NCAA Tournament 2023 bracket picks, Cinderella teams, top upsets: Model simulates March Madness 10,000 times


After winning the national championship the last two seasons with Baylor and Kansas, the Big 12 has seven of its 10 teams in the 2023 NCAA Tournament bracket. However, March Madness routinely throws a wrench into the plans of perceived national championship contenders and this has already been one of the wildest seasons in recent memory. We could see an upset-laden 2023 March Madness bracket when the action starts with the First Four on Tuesday and Wednesday in Dayton.

Kansas and Baylor are back for March Madness 2023, with Kansas seeded first in the West Region and Baylor a No. 3 seed in the South. So can either of the two most recent NCAA champions make another deep run in the NCAA bracket 2023, or should you fade them as you make your 2023 NCAA Tournament picks? Before making any 2023 March Madness bracket predictions, be sure to check out the 2023 NCAA Tournament bracket picks from the proven computer model at SportsLine

The SportsLine Projection Model simulated the entire 2023 NCAA Tournament 10,000 times. It has absolutely crushed its March Madness picks, beating over 92% of all CBS Sports brackets two of the last four tournaments. The model also nailed three teams in the West and South Region Sweet 16 last year, including No. 5 seed Houston.

It knows how to spot an upset as well. The same model has produced brackets that have nailed 18 first-round upsets by double-digit seeds. It also nailed some massive upsets two years ago, including predicting the championship game between Gonzaga and Baylor and hitting Houston’s Midwest Region win even though the Cougars weren’t the No. 1 seed.

There’s simply no reason to rely on luck when there’s proven technology to help you dominate your 2023 March Madness pools. Now, with the 2023 NCAA bracket being revealed, the model is simulating the matchups and its results are in. You can only see it over at SportsLine.

2023 March Madness bracket games to watch

One 2023 March Madness matchup to keep an eye on: Iowa vs. Auburn in the Midwest region. The Tigers struggled down the stretch, losing eight of their final 12 games before falling to Arkansas in the second round of the SEC Tournament. Iowa was not in strong form either, dropping four of its last six games, but it ranks third in KenPom’s adjusted offensive efficiency ratings.

Also in the Midwest Region, Miami (FL) vs. Drake figures to be yet another pivotal 5 vs. 12 matchup. With Isaiah Wong, Jordan Miller, Norchad Omier and Nijel Pack all averaging over 13.0 points per game, Miami boasts one of the nation’s best and most balanced offenses. The Hurricanes won a share of the ACC title for the first time in a decade, while Drake won its first MVC tournament crown since 2008. The Bulldogs are led by Tucker DeVries, a 6-foot-7 sophomore who plays on the wing and averaged 19.0 points and 5.6 rebounds per game this season.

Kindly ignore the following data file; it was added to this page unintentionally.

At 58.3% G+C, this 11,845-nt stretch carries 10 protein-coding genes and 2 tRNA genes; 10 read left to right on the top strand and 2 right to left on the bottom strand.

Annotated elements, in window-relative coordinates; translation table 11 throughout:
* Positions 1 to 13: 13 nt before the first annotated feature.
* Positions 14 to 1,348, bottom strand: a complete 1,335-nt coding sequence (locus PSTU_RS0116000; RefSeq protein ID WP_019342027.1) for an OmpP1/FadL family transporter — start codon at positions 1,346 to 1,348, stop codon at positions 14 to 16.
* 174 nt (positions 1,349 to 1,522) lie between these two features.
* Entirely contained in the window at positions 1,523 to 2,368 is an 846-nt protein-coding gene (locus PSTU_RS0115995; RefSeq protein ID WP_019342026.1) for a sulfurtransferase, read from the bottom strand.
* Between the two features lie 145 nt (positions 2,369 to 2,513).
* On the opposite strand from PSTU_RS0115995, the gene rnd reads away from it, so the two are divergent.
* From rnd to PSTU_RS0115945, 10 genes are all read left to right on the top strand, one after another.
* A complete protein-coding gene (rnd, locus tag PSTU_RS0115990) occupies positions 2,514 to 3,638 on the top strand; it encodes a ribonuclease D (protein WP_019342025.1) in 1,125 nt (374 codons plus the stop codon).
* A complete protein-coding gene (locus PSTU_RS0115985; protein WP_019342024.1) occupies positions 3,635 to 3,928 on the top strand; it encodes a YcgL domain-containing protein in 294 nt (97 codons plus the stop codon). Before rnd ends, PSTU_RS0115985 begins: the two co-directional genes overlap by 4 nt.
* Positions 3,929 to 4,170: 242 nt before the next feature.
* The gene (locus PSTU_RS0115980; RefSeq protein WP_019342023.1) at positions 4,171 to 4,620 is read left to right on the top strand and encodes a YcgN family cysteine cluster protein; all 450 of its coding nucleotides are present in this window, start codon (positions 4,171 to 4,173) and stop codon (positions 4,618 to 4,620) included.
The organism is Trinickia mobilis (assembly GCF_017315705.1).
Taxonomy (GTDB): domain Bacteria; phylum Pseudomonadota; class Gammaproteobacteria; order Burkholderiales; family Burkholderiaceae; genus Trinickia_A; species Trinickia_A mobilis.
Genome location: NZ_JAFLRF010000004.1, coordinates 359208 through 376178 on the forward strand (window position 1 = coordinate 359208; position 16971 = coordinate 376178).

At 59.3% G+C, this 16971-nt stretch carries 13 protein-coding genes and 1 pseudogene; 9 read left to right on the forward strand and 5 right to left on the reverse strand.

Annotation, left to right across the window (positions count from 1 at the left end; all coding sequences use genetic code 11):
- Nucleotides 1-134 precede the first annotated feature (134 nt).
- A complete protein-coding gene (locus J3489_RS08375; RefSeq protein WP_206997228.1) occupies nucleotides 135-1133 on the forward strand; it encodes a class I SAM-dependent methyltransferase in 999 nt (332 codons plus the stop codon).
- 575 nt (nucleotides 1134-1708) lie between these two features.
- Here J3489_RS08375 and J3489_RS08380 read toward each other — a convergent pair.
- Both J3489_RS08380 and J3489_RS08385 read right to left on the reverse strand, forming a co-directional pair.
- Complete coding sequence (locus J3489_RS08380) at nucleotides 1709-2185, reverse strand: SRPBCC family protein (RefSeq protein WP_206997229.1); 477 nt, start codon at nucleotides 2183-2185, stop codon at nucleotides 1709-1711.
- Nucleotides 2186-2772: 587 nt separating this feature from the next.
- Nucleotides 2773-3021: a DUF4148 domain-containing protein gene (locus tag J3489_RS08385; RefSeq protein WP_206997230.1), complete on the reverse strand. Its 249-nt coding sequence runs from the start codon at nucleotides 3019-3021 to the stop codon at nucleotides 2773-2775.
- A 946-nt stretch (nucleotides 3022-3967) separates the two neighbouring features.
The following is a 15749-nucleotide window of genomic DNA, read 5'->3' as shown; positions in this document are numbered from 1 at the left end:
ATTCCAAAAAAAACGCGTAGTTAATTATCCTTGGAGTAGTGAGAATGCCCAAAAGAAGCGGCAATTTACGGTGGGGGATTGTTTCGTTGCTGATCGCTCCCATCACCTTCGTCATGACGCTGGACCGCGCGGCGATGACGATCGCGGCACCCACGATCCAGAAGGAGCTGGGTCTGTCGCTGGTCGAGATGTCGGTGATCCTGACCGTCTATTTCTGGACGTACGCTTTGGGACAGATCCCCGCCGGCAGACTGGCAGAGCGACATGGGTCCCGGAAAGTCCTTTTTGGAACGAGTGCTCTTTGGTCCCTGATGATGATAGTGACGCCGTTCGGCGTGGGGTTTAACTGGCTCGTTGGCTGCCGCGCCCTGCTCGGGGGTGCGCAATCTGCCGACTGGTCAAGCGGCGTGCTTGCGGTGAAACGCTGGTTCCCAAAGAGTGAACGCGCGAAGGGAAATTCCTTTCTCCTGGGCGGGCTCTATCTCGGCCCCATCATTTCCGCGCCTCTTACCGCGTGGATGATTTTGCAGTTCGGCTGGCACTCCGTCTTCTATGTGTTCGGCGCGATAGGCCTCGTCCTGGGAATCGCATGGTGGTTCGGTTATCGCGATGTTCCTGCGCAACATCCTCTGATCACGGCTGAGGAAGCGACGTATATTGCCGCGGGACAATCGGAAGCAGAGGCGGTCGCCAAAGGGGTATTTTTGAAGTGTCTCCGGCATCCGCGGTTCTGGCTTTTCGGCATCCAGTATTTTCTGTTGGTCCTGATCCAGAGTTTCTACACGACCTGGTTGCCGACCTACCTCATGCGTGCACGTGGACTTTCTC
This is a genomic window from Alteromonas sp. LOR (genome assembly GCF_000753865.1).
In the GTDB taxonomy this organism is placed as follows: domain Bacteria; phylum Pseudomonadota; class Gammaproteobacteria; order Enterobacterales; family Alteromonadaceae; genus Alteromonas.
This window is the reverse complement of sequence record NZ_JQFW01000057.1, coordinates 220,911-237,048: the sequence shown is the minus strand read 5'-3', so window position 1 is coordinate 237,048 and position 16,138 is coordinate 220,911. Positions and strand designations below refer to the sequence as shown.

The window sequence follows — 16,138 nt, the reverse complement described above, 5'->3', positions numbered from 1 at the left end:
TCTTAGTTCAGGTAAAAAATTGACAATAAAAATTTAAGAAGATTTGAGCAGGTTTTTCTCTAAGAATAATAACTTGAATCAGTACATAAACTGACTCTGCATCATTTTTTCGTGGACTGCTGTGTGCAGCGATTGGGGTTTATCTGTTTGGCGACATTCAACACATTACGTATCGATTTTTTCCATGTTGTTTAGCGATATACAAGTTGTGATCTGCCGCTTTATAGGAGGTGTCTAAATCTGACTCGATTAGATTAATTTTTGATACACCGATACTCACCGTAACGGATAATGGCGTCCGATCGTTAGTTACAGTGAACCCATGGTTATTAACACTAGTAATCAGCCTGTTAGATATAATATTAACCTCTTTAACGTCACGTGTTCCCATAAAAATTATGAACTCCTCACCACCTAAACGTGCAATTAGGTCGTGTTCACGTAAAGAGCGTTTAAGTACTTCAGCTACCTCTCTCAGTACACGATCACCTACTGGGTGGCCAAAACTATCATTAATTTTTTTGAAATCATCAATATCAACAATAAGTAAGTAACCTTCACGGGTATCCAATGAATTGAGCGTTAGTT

The third matchup to watch is also in the Midwest Regional, No. 7 seed Texas A&M against No. 10 seed Penn State. The Aggies started their season 6-5, but won 19 of their final 23 games to finish second in the SEC and runner-ups in the SEC Tournament. Sophomore guard Wade Taylor averaged 16.5 points and 4.0 assists for Texas A&M. Penn State is led by fifth-year senior Jalen Pickett, who averaged 17.9 points, 7.3 rebounds and 6.7 assists in his second year with the Nittany Lions after spending his first three seasons as a star at Siena. You can see how far all these teams go over at SportsLine

How to make 2023 NCAA bracket predictions

How far will those major programs go? And which Cinderella teams will make surprising runs through the 2023 NCAA Tournament bracket? With the model’s track record of calling bracket-busting upsets, you’ll want to see which stunners it is calling this year before locking in any NCAA bracket picks.

So what’s the optimal NCAA Tournament bracket 2023? And which March Madness underdogs will shock college basketball? Visit SportsLine now to see which teams you can back with confidence, all from the model that’s nailed 18 upsets by double-digit seeds since its inception and beat over 92 percent of players two of the last four tournaments.

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